Thursday, June 30, 2016

Organization and Book Keeping

A noteworthy detail of pen and paper gaming is that it requires a lot of just that... putting pen to paper. There is a lot to track over a long term campaign, so it is important that those character sheets are detailed and extensive. For this reason I recommend setting aside a block of time during each game session to review and modify these sheets in collaboration with your players. This is in addition to tracking your own DM notes, of course.

Many players are easily confused by the wealth of information that can be contained on a character sheet, and even the most experienced players can make mistakes. That's why I find it useful to "fact-check" the sheets every few sessions, correcting any inconsistencies or errors. While you shouldn't shame players for their mistakes, it doesn't hurt to give them a hand in keeping up with their record-keeping.

Experience point rewards and character advancement are another important kind of book keeping to make time for. While it can be done by players individually before a game session, I recommend doing it at the game table so that the players can collaborate and share their choices when leveling up. You might also handle divvying up loot and other narrative rewards at this point in the game, in order to avoid slowing things down by providing it right in the middle of the adventure.

Paperwork can be a very challenging aspect of tabletop gaming, so it helps if the GM and players are all working together to keep things recorded and organized. All participants should be encouraged to take notes and record details that might be helpful to them or the game master. And certainly don't let them forget to make note of any change in their hit points or condition!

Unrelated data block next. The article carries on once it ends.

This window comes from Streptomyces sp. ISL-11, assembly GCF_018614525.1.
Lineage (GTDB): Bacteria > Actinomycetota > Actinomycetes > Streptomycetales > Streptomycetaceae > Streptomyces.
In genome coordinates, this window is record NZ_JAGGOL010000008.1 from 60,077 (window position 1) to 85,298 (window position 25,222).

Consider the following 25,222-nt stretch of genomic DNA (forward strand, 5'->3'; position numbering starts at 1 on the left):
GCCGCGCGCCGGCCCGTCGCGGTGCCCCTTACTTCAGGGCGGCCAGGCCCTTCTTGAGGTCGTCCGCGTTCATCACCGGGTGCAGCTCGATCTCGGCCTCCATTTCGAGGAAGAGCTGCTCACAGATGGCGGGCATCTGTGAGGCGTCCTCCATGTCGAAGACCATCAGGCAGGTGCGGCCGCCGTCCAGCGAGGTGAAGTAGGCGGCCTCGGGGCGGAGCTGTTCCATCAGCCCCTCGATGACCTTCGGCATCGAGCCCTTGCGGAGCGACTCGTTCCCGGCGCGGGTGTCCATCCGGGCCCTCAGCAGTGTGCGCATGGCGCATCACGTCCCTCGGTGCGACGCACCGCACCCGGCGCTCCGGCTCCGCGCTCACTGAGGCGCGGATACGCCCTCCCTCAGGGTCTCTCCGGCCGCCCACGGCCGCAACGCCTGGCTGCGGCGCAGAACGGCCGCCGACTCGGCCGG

Finally, it is important to address the risk of losing track of a character sheet or having it damaged. It's probably a good idea to take a picture of pages that have been updated a lot recently, so they can be reproduced if this occurs. For my home campaign I keep my own notes and most of the players' character sheets in a binder by my desk between sessions so they don't get lost or forgotten. For digital files, it's best to save copies of the documents to an online file storage service, like Drop Box or Google Drive. That way you can access them from any computer with internet access. After all, it would be very frustrating to see  your epic quest fall apart due to a technical malfunction!

Happy ventures!

Tuesday, June 28, 2016

Flavor Text: Preparation and Use

Critical Role's Matt Mercer, a Dungeon Master of evocative flavor text
Flavor text is a catch-all term used to describe the descriptive blurbs of narration that provide imagery and visual context for the players. Descriptions of sights, sounds, and smells set the stage for your players' journey into imagination. I find that these are usually the most difficult notes to prepare before a game. They require skill at writing and narration in order to work with their full effect. It's hard enough to assemble a list of traps and encounters, but it is especially hard to sit at a keyboard and crank out several paragraphs describing steam-filled corridors or the slavering jaws of a previously undiscovered dinosaur.